-Teens are less likely to pick their battles and play the game. In some ways, this is a good thing. Teens are more likely to make creative decisions, question that status quo, and find more efficient ways to do things. But they are also likely to act unprofessionally, be rude, take time “reinventing the wheel,” and show disrespect for futile reasons. It’s important to achieve a balance in the arts and remember that looking trustworthy from first impression isn’t the same thing as being trustworthy, and if you’re not putting effort into areas that show, it’s highly likely you’re not putting in effort period.

-Teens are more likely to criticize… insultingly. Sometimes when a teenager criticizes, it’s not a sign of disrespect, more like a means to establish their voice. Again, that’s not a teen thing either. Lots of people try to impress others by putting them down—how can I know more than you unless you’re wrong?—but I see it most frequently with teens: the constant barrage of opinions, the staunch assertion they’re right, and the complete lack of malice when they say it. When they (I) think (thought) someone is capable and confident, they’re less likely to curb their ideas and look for ways to point out that they know stuff too, not aware that it’s actually incredibly insulting. You’re different than them because you’re a professional, so you can’t be made to feel bad by some teenager’s opinion.

Many people brag about their bluntness in criticism—which I find foolish—thinking that not being afraid to speak their mind is all that it takes to give good feedback. Giving constructive feedback is more than just having verbal diarrhea, but requires consideration, speaking with clarity, and not allowing yourself the catharsis of tearing someone down. It can feel good, empowering, to bluntly instruct other people in your thoughts, but isn’t the most effective means to help them improve their work and themselves.

Also, it takes maturity to realize that if someone is doing something different than you, they have their reasons. Respect is not about writing them off as stupid, but asking yourself, why are they doing it that way? Is it better? Is it partially better? Are both ways perfectly valid? Are there things that you’re not considering?

Teens are less likely to mind their own business with their coworkers, teammates, and even authority figures. They are more likely to boss you around. They are more likely to defend rudeness as the moral right.

Just because you are a teenager, doesn’t mean any of these things are true for you, but it does mean you have to do work to prove it’s not.

Red flags are superficial in nature. They are parts of deeper flaws that are exposed in subtle ways, so it’s often hard to tell if you’re stereotyping or protecting yourself. But no one can give everyone a chance, and so it’s up to each of us to acknowledge how we look on a first impression and consider how to make our fellow man more comfortable.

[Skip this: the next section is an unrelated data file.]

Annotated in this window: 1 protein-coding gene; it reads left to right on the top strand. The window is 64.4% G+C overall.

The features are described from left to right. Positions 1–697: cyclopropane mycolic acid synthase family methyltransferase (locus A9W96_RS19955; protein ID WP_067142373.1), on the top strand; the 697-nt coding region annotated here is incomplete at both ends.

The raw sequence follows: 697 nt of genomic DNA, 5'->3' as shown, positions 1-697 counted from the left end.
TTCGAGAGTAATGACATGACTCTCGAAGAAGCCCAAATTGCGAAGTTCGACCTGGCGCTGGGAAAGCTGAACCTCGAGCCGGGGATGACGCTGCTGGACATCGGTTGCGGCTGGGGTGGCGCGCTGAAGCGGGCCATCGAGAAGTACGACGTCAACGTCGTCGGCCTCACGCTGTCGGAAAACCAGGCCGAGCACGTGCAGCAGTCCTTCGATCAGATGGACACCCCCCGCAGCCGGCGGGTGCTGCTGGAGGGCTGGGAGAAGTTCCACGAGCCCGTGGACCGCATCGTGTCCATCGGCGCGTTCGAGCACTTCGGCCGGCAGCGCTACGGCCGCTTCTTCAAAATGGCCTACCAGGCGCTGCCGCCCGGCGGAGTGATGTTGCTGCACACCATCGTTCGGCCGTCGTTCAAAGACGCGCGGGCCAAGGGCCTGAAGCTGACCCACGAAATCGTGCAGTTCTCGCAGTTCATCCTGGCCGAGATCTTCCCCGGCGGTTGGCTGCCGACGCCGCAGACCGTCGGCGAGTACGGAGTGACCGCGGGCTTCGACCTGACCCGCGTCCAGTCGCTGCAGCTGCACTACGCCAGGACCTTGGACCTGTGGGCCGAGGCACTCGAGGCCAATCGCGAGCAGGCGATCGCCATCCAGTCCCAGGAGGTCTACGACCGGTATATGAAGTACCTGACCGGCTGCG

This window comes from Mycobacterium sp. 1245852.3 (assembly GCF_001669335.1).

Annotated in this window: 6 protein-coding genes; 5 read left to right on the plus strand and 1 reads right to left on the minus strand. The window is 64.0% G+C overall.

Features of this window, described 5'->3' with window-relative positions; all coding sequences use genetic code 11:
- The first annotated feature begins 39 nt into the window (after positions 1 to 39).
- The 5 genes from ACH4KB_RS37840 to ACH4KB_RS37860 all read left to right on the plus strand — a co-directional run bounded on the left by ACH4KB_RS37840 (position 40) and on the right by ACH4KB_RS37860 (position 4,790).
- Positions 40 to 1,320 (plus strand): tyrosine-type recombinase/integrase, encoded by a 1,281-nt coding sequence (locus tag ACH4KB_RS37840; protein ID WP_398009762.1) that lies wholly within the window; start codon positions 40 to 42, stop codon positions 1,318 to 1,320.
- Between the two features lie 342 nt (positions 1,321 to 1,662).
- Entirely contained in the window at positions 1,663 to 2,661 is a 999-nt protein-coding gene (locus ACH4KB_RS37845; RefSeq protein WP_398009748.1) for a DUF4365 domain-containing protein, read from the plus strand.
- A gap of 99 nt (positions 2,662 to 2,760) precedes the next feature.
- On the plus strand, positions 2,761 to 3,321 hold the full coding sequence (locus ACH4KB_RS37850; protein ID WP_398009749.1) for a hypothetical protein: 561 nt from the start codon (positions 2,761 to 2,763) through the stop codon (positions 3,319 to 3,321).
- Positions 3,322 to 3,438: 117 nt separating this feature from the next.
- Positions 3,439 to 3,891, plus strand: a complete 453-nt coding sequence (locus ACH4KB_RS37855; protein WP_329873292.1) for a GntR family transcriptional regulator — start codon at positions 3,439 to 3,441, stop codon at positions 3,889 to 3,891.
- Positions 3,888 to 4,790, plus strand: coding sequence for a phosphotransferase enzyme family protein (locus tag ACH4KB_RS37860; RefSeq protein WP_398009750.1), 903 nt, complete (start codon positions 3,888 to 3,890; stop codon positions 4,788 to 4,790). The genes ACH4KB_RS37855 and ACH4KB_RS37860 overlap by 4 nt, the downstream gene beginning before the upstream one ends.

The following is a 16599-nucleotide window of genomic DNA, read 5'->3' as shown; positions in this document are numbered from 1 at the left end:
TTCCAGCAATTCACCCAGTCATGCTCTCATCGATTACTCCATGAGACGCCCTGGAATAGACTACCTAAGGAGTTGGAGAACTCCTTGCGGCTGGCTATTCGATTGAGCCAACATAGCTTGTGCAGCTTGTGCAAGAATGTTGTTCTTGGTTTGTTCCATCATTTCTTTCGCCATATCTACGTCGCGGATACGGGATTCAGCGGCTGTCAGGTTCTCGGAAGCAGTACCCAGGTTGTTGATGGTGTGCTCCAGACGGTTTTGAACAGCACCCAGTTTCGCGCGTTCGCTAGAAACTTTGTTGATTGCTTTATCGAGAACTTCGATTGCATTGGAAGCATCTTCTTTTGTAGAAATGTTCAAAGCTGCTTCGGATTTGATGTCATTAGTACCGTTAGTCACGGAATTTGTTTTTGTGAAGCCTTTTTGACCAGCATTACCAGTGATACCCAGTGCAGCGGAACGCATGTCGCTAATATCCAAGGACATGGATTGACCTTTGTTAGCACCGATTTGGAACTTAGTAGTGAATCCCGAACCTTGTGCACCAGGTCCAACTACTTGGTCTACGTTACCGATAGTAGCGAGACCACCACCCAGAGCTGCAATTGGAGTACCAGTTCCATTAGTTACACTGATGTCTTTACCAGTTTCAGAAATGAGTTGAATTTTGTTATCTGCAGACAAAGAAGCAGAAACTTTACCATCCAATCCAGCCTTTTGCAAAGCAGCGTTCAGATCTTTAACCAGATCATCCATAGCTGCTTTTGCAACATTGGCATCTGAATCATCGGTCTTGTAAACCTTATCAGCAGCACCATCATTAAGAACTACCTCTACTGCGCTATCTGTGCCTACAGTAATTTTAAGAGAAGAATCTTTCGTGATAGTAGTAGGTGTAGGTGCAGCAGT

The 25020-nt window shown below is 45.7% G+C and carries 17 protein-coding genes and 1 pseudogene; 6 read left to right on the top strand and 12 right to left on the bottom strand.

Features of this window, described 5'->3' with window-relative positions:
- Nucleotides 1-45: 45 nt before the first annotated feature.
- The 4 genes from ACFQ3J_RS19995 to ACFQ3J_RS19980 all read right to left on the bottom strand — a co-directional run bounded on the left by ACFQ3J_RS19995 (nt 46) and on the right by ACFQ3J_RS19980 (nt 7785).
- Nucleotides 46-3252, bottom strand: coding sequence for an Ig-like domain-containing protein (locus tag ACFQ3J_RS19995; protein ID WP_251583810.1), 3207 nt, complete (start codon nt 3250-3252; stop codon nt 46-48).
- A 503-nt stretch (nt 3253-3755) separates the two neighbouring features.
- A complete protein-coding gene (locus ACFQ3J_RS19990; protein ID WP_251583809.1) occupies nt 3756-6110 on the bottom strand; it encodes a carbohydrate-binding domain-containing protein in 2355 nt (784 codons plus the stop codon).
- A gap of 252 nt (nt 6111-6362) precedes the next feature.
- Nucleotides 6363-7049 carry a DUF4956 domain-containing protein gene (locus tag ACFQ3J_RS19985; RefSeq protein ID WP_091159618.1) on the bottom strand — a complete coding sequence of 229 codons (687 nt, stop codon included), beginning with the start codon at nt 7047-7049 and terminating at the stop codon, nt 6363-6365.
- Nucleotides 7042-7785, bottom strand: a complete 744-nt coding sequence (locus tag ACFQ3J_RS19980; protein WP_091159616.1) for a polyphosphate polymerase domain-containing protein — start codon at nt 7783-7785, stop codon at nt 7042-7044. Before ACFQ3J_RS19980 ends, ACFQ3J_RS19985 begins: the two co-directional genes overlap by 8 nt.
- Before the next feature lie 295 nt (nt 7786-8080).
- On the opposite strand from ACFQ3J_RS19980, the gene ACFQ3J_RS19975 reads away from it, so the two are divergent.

Not all teenagers are hard to work with. Some are much better than the adults to choose from. But if you’re a teen, it’s important to consider your flaws, tackle them, and learn how to showcase your qualities in a quick and accessible way.

As a teen writer consider…

-How self-aware am I?

Do others like working with you? What evidence do you have? In what circumstances? What are your biggest issues when working in a group? What are your writing strengths? Where do you want to improve? Do you like your work? If not, why are you submitting it?

These are not rhetorical questions, nor am I implying the answers should be against you. The trick is not to be humble or self-effacing, but honest. Try to see yourself from an outside perspective, understand your good side and try to fix your bad. But mostly, try to gauge how others see you and especially how you see yourself.

-What are reasonable expectations for a debut author?

The big mistake authors make is to think they’re the exception to the rule, and that destiny or God has their back. Do your research and make sure you understand what is statistically most likely to happen in the paths you choose. That way, you are less likely to be disappointed, more likely to keep up your motivation, and feel pleasure when you actually do something difficult. You are also less likely to say something foolish like, “I know I have a bestselling novel on my hands,” in a query.

-How do I look to others?

That’s the thing about being young. Our teenage years are when we first start to realize other people can see us. It’s unfortunate, because the moment we become aware of judgment, we are affected by it. But it’s hard to compare and contrast how we were treated when we were younger with when we’re older, how we saw teens when we weren’t them, and how our opinions about ages changed when we reached them.

I will tell you this: people don’t like teenagers. It’s not like high school when your teachers want to encourage you. You become competition that we feel like we have to handle with kid gloves, and if you do succeed, we wonder what the hell we’ve been doing with our lives.